Fancy a backyard pool? You’ll have to wait at least a year, some retailers say

Those looking to jump into the “staycation” trend with the purchase of a swimming pool will need to be patient.

Some pool companies in central Pennsylvania say they are struggling to keep up with demand due to supply chain issues and labor shortages.

“Right now we’re booking for 2023,” said Robert Goodall, business partner for Goodall Pools & Spas in central Pennsylvania. “We’re about a year away.”

Mainly fueled by the pandemic, interest in swimming pools, whether inground or above ground, has increased dramatically over the past two years as families stay closer to home as an alternative to vacationing.

Pool sales in the first year of the pandemic in 2020 rose 24%, according to the Pool & Hot Tub Alliance, an industry trade group.

Goodall said leads for pools and spas had exploded, nearly tripling. The trend, he added, was sparked by people wanting to stay home and invest in their homes and backyards because they couldn’t move around.

Bill Hoffer, co-owner of Valley Pools, Inc. with locations in Palmyra/Campbelltown and Mechanicsburg, pointed out that homeowners also feel financially secure to pursue real estate projects based on positive returns on their investments, availability of good loans market and low interest rates.

On average, installing a new inground pool costs between $35,000 and $100,000, according to Pool Magazine.


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“You just have to realize it’s going to be a planning process, a longer process,” Hoffer said. “I think most dealers are in the same boat as us. We don’t have the capacity to see everyone at the same time.

Issues such as difficulties in purchasing the materials used to build pools combined with labor shortages prevent companies from installing pools at the rate they want. Goodall said fiberglass pools were in short supply due to last year’s freeze in Texas, which affected resin supplies. He added that they had 15 pools which they were unable to install last year due to shortages.

“It was definitely a lot tougher last year,” Goodall said. “It’s been a bit better this year, but now we’re having trouble getting pumps and filters because demand across the country is so up.”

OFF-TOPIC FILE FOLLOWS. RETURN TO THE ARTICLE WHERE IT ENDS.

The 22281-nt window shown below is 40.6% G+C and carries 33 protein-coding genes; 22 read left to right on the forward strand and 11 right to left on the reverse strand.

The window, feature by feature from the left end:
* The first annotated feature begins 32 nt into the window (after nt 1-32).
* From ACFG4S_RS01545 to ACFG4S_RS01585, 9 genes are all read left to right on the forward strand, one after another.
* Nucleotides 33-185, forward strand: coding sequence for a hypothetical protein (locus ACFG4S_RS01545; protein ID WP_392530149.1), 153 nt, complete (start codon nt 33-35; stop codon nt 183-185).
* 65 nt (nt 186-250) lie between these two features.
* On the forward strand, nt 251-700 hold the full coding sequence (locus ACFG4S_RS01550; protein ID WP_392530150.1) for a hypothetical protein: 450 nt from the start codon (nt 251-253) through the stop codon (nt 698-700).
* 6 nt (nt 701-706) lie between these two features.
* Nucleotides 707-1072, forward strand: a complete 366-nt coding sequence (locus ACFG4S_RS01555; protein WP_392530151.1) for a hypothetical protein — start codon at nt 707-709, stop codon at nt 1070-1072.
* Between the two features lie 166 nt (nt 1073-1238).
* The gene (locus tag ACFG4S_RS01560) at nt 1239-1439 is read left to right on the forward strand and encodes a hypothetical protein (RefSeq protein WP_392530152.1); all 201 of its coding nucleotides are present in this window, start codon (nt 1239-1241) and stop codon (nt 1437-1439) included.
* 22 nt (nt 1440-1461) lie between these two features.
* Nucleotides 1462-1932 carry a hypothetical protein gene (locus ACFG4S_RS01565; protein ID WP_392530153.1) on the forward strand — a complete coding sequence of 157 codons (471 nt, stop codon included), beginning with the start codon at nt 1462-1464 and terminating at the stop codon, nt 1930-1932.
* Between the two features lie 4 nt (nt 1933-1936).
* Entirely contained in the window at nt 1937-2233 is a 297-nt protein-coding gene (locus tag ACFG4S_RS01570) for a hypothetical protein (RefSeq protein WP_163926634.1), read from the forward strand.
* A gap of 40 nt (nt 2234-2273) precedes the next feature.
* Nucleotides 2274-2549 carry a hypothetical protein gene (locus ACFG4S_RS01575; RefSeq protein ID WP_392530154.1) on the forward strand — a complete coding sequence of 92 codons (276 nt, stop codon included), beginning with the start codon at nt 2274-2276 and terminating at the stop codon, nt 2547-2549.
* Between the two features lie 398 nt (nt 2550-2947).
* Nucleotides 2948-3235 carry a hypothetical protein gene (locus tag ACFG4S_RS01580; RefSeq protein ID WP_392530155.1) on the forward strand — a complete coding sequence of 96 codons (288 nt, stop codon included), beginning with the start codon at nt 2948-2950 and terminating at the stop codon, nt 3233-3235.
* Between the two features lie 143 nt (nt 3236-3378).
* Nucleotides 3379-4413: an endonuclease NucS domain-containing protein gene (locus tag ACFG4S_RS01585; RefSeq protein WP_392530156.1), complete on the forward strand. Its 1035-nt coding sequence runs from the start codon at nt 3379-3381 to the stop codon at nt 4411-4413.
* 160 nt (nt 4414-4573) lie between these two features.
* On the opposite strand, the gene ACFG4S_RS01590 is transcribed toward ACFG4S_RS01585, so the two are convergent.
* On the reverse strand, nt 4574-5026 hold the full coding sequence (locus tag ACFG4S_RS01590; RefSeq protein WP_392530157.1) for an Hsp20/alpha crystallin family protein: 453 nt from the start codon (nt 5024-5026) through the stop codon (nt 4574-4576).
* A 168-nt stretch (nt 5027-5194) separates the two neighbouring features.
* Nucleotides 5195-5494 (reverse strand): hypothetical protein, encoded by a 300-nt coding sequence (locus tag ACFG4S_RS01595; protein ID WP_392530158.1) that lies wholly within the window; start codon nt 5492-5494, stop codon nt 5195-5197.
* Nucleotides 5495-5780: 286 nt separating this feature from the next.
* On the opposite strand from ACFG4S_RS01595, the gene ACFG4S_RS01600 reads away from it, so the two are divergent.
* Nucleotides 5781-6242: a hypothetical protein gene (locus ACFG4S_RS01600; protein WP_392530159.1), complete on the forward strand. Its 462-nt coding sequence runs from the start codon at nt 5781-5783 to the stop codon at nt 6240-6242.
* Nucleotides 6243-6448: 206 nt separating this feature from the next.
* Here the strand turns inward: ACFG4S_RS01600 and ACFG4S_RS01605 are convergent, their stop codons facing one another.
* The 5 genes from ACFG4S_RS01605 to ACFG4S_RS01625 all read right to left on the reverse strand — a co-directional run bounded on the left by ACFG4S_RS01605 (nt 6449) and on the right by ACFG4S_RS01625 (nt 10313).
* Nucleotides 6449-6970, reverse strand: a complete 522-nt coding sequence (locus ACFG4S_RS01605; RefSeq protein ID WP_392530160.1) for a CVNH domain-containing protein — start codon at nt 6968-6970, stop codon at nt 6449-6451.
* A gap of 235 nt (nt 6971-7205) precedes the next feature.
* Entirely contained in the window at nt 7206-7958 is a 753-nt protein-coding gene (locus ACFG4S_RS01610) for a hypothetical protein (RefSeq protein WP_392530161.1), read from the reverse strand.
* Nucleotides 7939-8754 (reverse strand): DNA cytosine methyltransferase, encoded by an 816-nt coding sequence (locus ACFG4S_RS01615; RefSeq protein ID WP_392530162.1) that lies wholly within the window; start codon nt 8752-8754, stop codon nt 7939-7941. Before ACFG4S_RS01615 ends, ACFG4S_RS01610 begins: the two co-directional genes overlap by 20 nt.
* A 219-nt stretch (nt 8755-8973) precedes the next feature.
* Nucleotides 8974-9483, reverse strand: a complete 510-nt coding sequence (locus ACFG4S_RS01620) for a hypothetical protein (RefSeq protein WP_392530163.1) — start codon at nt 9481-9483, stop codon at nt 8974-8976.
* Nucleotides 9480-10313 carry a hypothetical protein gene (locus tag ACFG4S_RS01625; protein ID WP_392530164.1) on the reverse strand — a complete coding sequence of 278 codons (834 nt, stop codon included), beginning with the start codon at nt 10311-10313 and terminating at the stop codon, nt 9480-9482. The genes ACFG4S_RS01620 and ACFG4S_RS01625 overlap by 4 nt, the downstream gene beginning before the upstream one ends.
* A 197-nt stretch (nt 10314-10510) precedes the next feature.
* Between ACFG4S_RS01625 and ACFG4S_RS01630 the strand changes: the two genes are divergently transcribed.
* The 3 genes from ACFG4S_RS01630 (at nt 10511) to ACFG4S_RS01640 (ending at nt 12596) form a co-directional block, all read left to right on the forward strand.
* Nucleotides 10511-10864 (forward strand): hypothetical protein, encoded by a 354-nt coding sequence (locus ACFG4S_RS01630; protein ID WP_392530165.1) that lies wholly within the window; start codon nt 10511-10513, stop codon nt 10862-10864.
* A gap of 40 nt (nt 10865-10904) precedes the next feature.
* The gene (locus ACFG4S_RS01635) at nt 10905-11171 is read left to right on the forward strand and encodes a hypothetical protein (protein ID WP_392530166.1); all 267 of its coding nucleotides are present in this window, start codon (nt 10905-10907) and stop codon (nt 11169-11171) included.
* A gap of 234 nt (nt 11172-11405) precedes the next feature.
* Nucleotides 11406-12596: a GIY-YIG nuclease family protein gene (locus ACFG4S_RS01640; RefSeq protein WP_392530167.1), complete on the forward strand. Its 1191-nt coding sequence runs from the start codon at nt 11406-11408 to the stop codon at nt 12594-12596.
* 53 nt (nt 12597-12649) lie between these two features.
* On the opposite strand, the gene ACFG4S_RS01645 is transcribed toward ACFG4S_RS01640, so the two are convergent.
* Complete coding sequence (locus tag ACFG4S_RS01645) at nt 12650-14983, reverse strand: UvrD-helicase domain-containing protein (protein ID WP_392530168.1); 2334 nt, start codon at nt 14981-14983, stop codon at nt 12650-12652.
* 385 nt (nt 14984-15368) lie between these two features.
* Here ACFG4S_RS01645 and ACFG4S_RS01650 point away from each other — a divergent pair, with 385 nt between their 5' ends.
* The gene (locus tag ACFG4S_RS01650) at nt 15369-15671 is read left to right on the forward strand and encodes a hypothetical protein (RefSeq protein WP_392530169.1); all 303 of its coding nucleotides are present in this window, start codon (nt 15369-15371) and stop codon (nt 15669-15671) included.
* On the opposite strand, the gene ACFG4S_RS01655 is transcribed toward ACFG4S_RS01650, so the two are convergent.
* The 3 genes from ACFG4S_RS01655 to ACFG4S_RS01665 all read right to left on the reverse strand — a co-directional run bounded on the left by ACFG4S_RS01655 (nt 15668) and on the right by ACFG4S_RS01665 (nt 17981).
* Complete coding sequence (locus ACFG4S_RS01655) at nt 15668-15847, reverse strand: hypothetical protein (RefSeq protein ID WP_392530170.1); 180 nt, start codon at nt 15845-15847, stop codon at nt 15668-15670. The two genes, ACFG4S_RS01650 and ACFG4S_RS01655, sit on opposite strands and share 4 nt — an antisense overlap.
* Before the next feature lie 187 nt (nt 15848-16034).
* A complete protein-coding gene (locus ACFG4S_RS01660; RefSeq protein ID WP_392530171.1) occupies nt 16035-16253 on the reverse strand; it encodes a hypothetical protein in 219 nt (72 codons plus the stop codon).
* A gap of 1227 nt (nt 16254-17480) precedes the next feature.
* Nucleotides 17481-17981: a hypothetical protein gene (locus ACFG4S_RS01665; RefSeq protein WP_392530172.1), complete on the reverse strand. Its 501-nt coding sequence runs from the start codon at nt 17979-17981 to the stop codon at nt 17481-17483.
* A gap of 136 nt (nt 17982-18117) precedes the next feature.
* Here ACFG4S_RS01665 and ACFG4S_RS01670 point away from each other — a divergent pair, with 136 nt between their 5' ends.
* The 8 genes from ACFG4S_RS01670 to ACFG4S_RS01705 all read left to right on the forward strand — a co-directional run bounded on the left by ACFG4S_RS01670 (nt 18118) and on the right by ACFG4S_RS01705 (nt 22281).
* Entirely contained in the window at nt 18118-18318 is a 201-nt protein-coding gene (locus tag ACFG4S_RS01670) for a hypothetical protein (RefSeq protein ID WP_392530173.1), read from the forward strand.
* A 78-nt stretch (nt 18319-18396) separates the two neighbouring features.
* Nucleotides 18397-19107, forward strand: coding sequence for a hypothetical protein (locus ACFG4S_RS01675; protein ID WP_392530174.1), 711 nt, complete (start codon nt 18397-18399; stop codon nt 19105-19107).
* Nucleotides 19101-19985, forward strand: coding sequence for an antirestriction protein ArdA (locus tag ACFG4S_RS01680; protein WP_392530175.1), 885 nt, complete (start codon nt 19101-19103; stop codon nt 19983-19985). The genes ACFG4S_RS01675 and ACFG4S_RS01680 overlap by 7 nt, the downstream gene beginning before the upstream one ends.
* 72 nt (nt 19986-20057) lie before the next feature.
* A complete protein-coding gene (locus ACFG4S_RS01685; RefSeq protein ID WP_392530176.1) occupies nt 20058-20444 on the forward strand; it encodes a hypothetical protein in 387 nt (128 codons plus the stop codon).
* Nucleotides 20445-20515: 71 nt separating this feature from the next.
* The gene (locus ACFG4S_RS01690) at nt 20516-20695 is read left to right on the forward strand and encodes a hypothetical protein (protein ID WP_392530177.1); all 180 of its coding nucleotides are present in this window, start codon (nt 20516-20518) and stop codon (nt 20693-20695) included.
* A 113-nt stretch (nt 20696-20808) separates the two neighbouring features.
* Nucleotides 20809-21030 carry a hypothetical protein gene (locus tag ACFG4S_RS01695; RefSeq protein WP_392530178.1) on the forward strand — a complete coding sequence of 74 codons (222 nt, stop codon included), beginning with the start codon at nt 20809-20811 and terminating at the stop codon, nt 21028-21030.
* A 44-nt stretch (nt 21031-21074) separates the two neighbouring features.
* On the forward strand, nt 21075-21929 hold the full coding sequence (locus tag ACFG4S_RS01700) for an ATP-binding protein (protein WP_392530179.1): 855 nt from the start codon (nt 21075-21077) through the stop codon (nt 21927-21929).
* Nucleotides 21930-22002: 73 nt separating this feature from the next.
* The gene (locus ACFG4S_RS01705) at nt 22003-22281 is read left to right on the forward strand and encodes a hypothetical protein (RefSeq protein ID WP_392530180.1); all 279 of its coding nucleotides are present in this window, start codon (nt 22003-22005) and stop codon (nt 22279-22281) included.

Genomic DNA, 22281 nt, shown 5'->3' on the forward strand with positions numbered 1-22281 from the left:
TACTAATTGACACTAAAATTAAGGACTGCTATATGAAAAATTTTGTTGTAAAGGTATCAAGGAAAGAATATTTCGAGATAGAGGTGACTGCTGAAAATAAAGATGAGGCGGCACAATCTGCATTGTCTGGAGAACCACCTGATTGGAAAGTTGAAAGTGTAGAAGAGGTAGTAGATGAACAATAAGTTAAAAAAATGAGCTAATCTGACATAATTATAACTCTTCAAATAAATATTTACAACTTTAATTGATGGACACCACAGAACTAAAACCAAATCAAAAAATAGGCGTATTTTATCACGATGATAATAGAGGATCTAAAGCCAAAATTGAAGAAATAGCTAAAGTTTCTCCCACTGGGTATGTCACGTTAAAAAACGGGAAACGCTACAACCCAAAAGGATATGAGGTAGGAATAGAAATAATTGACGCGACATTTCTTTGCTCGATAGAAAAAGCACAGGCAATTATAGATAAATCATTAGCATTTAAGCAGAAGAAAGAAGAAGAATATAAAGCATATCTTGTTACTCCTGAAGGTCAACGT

Tom Casey, vice president of sales for Doylestown-based Anthony & Sylvan Pools, said he encountered supply issues and labor constraints last year. However, his company’s relationships with major national contractors and partners helped him overcome the challenges.

“We don’t experience the same kind of delays. This does not mean that there were no arrears the previous year. There were, and our business grew tremendously during that time,” Casey said.

Anthony & Sylvan is a national company and works in hundreds of jurisdictions, Casey said, pointing out that some of the delays were associated with municipal inspections and building approvals taking longer to complete due to labor shortages. .

Hoffer pointed out that they don’t have the manpower to immediately guide interested owners through the process, so they maintain a waiting list and get back to people. For the most part, he said people are understanding as they have encountered delays with other services and products.

“Some are surprised. A lot of people have called and heard the same thing from other people,” he said. “Many industries have the same thing if you want to order furniture or things like that It’s not like the good old days where you order it and it’s in your living room.

Hoffer added that there are some items they are still struggling to get while some items such as hot tubs are still on hold from manufacturers.

Goodall said customers understand the current situation and his company is trying to create appropriate expectations for owners.

“We can’t control that the supplies aren’t there, but we’re trying to do our best,” he said.

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